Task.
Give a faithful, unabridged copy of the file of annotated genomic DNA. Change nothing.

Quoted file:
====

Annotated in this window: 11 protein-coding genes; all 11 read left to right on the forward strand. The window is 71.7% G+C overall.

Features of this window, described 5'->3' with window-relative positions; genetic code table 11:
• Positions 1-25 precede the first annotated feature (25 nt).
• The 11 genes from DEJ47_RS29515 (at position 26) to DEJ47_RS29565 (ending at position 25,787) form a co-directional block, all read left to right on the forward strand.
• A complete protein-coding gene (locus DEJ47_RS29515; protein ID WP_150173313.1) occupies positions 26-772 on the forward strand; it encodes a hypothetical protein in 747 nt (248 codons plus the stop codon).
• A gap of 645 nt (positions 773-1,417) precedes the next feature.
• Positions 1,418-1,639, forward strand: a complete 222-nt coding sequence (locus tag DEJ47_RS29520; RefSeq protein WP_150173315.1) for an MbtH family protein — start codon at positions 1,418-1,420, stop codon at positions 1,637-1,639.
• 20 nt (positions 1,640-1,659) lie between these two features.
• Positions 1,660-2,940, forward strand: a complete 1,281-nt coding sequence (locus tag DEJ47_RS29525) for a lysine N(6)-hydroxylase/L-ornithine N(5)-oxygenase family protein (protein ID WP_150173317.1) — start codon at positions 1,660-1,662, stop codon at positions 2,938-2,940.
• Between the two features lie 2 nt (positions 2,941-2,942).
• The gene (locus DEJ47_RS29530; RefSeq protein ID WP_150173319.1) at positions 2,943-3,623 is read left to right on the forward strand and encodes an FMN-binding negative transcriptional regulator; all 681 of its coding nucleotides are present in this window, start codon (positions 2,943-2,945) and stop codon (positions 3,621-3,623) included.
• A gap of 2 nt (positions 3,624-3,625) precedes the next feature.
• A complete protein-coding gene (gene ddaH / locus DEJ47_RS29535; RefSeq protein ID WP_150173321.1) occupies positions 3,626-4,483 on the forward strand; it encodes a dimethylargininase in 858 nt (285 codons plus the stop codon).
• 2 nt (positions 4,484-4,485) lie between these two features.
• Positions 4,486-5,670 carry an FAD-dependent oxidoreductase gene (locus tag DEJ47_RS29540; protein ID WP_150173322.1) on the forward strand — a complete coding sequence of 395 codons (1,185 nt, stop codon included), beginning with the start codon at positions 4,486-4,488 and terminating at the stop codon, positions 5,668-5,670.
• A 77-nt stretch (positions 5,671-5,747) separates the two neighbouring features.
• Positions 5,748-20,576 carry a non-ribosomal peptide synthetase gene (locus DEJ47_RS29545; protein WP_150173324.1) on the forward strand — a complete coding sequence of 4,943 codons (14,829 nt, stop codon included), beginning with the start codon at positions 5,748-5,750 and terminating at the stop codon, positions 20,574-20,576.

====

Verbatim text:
Annotated in this window: 11 protein-coding genes; all 11 read left to right on the forward strand. The window is 71.7% G+C overall.

Features of this window, described 5'->3' with window-relative positions; genetic code table 11:
• Positions 1-25 precede the first annotated feature (25 nt).
• The 11 genes from DEJ47_RS29515 (at position 26) to DEJ47_RS29565 (ending at position 25,787) form a co-directional block, all read left to right on the forward strand.
• A complete protein-coding gene (locus DEJ47_RS29515; protein ID WP_150173313.1) occupies positions 26-772 on the forward strand; it encodes a hypothetical protein in 747 nt (248 codons plus the stop codon).
• A gap of 645 nt (positions 773-1,417) precedes the next feature.
• Positions 1,418-1,639, forward strand: a complete 222-nt coding sequence (locus tag DEJ47_RS29520; RefSeq protein WP_150173315.1) for an MbtH family protein — start codon at positions 1,418-1,420, stop codon at positions 1,637-1,639.
• 20 nt (positions 1,640-1,659) lie between these two features.
• Positions 1,660-2,940, forward strand: a complete 1,281-nt coding sequence (locus tag DEJ47_RS29525) for a lysine N(6)-hydroxylase/L-ornithine N(5)-oxygenase family protein (protein ID WP_150173317.1) — start codon at positions 1,660-1,662, stop codon at positions 2,938-2,940.
• Between the two features lie 2 nt (positions 2,941-2,942).
• The gene (locus DEJ47_RS29530; RefSeq protein ID WP_150173319.1) at positions 2,943-3,623 is read left to right on the forward strand and encodes an FMN-binding negative transcriptional regulator; all 681 of its coding nucleotides are present in this window, start codon (positions 2,943-2,945) and stop codon (positions 3,621-3,623) included.
• A gap of 2 nt (positions 3,624-3,625) precedes the next feature.
• A complete protein-coding gene (gene ddaH / locus DEJ47_RS29535; RefSeq protein ID WP_150173321.1) occupies positions 3,626-4,483 on the forward strand; it encodes a dimethylargininase in 858 nt (285 codons plus the stop codon).
• 2 nt (positions 4,484-4,485) lie between these two features.
• Positions 4,486-5,670 carry an FAD-dependent oxidoreductase gene (locus tag DEJ47_RS29540; protein ID WP_150173322.1) on the forward strand — a complete coding sequence of 395 codons (1,185 nt, stop codon included), beginning with the start codon at positions 4,486-4,488 and terminating at the stop codon, positions 5,668-5,670.
• A 77-nt stretch (positions 5,671-5,747) separates the two neighbouring features.
• Positions 5,748-20,576 carry a non-ribosomal peptide synthetase gene (locus DEJ47_RS29545; protein WP_150173324.1) on the forward strand — a complete coding sequence of 4,943 codons (14,829 nt, stop codon included), beginning with the start codon at positions 5,748-5,750 and terminating at the stop codon, positions 20,574-20,576.